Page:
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As I’ve aged, I’ve become more acutely aware, year by year, that nothing is a certainty.  Life, in its many ways, continues to ask questions that I simply cannot answer.  Even when my convictions are well-based and backed by a “0” in the loss column.  My assurances of a Patriots blowout were wildly wrong.  I know it and I saw it.  But I believed that perfection was only sixty minutes away. 

So 42 years into this, what have I learned?   If I use the Super Bowl as a guide for life, here are my best guesses:

  1. You never know what you think you know.
  2. Beware the Wild Card road warrior team.
  3. I’d rather lose in October when nobody’s watching than on February 3rd with 1 Billion viewers tuned in (with 99% rooting against you).
  4. I’ve still seen many more blowouts than close games.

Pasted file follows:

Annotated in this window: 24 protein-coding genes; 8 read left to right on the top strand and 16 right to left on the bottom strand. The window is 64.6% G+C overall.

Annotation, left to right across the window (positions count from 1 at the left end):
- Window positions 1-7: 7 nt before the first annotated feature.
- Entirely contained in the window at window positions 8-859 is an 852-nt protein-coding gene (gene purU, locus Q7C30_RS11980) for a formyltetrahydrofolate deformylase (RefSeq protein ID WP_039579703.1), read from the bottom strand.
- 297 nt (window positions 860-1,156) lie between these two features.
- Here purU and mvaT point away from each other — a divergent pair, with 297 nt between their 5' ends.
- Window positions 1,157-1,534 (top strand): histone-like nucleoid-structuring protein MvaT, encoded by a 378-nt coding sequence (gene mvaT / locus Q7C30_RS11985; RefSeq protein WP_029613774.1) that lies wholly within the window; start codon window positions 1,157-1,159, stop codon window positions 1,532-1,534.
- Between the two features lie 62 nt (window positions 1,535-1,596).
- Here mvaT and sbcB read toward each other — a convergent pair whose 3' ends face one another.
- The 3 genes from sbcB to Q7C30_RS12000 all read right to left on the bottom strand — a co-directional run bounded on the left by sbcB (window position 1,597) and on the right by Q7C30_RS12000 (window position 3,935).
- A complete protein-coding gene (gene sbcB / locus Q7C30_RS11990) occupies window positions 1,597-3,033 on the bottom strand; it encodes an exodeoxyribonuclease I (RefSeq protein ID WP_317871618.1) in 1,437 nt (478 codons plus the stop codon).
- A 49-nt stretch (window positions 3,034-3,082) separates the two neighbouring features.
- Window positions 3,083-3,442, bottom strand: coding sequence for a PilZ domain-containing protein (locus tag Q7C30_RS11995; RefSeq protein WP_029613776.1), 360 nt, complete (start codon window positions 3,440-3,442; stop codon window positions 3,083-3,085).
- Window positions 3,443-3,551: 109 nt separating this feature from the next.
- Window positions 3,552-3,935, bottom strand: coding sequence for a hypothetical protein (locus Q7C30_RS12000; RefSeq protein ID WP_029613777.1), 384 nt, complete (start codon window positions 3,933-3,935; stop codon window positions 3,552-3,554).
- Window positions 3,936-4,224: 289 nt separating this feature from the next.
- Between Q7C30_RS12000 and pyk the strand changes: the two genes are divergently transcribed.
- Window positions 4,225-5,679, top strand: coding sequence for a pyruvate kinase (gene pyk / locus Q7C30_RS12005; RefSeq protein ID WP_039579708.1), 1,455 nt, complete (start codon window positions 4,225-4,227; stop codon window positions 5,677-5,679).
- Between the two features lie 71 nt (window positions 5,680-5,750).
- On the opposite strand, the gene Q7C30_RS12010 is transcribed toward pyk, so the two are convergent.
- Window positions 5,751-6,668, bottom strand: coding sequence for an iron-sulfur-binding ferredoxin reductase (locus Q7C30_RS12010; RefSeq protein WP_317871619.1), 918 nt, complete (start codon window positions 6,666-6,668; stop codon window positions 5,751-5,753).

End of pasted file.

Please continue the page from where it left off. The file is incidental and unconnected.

5. Don’t have a public persona like Bill Belichick.
  6. Whether you make it to the Big Game or not, always chase the hottest babe available.
  7. Perfection – at least as defined by wins and losses – is damn near impossible.
  8. Savor the moment – you never know if it will happen again.

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When I was 8 years old, I played football every afternoon following school.  One of my classmates was a huge Larry Csonka fan.  He absolutely loved the Dolphins.  I had been conditioned to want to beat them.  Andy wore a Dolphins t-shirt all the time.  Those teams went to three straight Super Bowls, winning their last two.  They were the NFL gold standard.

Just as New England has been for the past seven years.

Yet, immortality and a place alongside those ’72 Dolphins is gone.  Certainty has become disbelief; granite is crumbling; history is, once again, a mystery.  The dream of becoming immortal is futile for the majority.  Perfection is elusive and arbitrary.  There really isn’t a higher power acting on your behalf.  Games are individual entities, devoid of relation to previous exploits.  History is perfectly irrelevant to today’s matchup.